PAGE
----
Pages: 302 (paperback)
Synopsis: A young man endures a life of violence in New York, broken families, and baseball fanaticism.
She gathered her long dark hair and let it fall over her left shoulder. Then she turned to her right to look at me, her hair no longer an obstruction. When she spoke, I saw her jawline move. It struck me as majestic.
"Yeah?" I had broken my solemn vow. But vows meant very little when her leg was touching mine.
"Can I have a bite?"
I handed her the sandwich. I could have sworn her thumb touched mine when the handoff was made. I looked at her mouth as she took her bite.
Oh my God, it was more than I dared dream. I had just assumed that she'd bite down on virgin bread, but that was not the case at all. Nina Vasquez chose instead to journey down the road that I'd just traveled. Her mouth clearly touched the bite I'd made - she was almost kissing me by proxy. She knew it too, I could tell - the way those big, dark, soulful eyes looked at me as she chewed.
I don't think she knew my life had changed as she swallowed the bite. I wondered if this was one of those moments Grandpa spoke of, where one transcends or whatever. Because I thought I'd just transcended.
Unlike Mick Foley's previous non-wrestling novel Tietam Brown, Scooter is far more compelling, with the title character coming off as - dare I say it? - hardcore.
Scooter Reilly is a fascinating to read about because of the various conflicts in his life. Early on, he just wants to live the American Dream (not to be confused with the wrestler), be part of a close-knit family and grow up as a typical youth in the mid-1960's.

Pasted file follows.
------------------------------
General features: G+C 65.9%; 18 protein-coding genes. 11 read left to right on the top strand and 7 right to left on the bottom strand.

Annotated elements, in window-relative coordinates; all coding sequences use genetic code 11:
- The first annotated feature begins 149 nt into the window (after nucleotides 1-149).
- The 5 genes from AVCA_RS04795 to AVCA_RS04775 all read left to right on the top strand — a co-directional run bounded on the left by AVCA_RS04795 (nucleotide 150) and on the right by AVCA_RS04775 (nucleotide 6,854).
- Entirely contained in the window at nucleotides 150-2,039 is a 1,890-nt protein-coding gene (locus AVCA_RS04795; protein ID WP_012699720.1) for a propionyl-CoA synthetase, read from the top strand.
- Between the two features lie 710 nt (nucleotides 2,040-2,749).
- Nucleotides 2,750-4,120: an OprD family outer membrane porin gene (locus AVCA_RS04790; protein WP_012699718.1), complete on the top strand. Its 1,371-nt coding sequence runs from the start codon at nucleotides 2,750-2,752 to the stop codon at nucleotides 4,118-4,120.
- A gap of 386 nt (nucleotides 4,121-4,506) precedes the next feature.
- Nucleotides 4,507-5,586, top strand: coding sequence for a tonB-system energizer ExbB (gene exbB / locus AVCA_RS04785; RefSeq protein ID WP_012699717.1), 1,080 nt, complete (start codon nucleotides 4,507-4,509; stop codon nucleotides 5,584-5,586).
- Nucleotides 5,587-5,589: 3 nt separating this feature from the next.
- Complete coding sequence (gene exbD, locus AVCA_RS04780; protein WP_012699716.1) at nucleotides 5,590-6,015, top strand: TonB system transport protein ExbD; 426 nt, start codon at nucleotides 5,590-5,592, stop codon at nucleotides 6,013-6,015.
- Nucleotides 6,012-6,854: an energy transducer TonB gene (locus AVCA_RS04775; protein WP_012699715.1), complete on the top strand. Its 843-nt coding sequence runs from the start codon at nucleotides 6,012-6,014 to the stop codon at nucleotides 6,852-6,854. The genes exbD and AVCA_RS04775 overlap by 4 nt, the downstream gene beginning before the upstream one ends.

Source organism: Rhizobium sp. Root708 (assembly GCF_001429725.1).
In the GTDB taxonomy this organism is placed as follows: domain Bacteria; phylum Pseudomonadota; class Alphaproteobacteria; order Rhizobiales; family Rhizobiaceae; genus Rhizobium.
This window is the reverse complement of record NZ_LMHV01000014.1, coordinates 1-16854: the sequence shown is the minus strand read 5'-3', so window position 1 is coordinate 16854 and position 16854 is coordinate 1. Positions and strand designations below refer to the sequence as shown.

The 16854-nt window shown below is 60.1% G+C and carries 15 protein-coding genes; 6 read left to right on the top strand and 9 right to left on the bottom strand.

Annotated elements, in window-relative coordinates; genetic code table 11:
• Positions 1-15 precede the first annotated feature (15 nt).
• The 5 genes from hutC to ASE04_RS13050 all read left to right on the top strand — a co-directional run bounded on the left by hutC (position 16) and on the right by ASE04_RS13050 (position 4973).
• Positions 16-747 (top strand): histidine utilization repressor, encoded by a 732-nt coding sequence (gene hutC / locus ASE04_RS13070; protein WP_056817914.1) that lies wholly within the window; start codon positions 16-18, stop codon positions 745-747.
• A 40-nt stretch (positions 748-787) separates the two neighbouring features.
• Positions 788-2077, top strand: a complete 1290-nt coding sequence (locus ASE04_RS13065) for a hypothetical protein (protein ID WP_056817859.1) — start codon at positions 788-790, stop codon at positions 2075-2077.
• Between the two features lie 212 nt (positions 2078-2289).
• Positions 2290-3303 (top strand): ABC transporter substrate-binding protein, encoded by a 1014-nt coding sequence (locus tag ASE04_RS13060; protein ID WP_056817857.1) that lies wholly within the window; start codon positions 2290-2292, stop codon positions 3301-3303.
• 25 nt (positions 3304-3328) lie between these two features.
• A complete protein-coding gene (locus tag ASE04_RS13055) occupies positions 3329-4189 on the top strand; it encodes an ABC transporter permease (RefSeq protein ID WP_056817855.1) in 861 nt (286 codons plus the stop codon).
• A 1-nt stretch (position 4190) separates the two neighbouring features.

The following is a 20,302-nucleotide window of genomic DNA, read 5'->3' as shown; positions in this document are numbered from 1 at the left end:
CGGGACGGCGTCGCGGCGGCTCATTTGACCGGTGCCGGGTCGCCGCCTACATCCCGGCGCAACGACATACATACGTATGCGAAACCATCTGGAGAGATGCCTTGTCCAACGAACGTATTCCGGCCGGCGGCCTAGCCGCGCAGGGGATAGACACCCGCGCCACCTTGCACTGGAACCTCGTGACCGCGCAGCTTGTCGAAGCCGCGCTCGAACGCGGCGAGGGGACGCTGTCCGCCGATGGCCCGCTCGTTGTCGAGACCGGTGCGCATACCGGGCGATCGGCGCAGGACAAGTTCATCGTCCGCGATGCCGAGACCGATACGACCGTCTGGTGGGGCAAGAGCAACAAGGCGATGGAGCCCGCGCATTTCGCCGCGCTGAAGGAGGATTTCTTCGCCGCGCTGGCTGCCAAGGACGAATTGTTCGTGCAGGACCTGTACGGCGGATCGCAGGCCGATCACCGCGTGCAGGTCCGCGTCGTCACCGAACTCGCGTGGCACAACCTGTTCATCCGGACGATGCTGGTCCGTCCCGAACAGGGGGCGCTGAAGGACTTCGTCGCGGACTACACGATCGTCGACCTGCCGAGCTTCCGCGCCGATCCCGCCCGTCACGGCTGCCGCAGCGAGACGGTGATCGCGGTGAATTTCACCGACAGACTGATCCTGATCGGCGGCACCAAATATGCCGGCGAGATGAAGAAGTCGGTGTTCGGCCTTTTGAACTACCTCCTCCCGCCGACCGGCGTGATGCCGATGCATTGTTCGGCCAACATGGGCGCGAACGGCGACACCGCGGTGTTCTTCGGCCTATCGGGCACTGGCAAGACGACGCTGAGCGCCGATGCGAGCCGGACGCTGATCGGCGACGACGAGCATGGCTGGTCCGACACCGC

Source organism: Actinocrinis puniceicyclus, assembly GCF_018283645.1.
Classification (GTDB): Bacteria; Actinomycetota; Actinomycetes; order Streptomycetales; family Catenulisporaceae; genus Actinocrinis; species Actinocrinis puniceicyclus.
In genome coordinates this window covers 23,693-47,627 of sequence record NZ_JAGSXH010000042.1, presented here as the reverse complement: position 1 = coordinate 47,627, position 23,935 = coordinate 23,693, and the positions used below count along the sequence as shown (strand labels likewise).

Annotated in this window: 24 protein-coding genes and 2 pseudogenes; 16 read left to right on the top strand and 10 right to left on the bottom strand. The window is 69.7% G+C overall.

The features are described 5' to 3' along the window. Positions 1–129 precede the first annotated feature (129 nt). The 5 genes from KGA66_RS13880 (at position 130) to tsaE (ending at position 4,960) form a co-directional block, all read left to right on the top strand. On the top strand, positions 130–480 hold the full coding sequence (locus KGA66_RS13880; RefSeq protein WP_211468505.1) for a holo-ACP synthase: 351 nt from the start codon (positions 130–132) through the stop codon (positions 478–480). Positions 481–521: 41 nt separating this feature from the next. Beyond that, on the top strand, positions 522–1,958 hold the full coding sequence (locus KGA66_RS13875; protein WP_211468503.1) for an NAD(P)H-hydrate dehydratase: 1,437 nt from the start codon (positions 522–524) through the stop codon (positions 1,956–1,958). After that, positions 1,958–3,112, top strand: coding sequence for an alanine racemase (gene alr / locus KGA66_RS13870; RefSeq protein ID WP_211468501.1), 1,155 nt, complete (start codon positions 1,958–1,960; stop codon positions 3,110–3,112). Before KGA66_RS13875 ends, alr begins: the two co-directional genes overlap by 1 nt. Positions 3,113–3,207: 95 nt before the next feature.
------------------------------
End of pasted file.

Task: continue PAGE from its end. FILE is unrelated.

Yet, a series of personal and family tragedies not only ruin said dream, but with each new event, push him further and further over the edge. In wrestling terms, Scooter isn't exactly a babyface by the time he becomes a teenager, but he isn't a heel, either. WWE writers only wish they could write "shades of grey" type characters this effectively.
In one of the more interesting twists I've read in any book, Scooter meets a legendary wrestler (you may have heard of him, but I won't ruin the surprise) while trying out for a high school baseball team. I have to admit, it was the one point in the book I sat up and thought "What a brilliant idea!".
That said, Scooter isn't for everyone. It gets dark and twisted as hell at points, and you're not really ever guaranteed a happy ending. But in doing so, Foley took a much-needed risk, and I think it paid off.
Rating: Oh Hell Yeah! While my belief that Foley could be a great novelist faltered with Tietam Brown, this book certainly restored my faith (in Mankind?).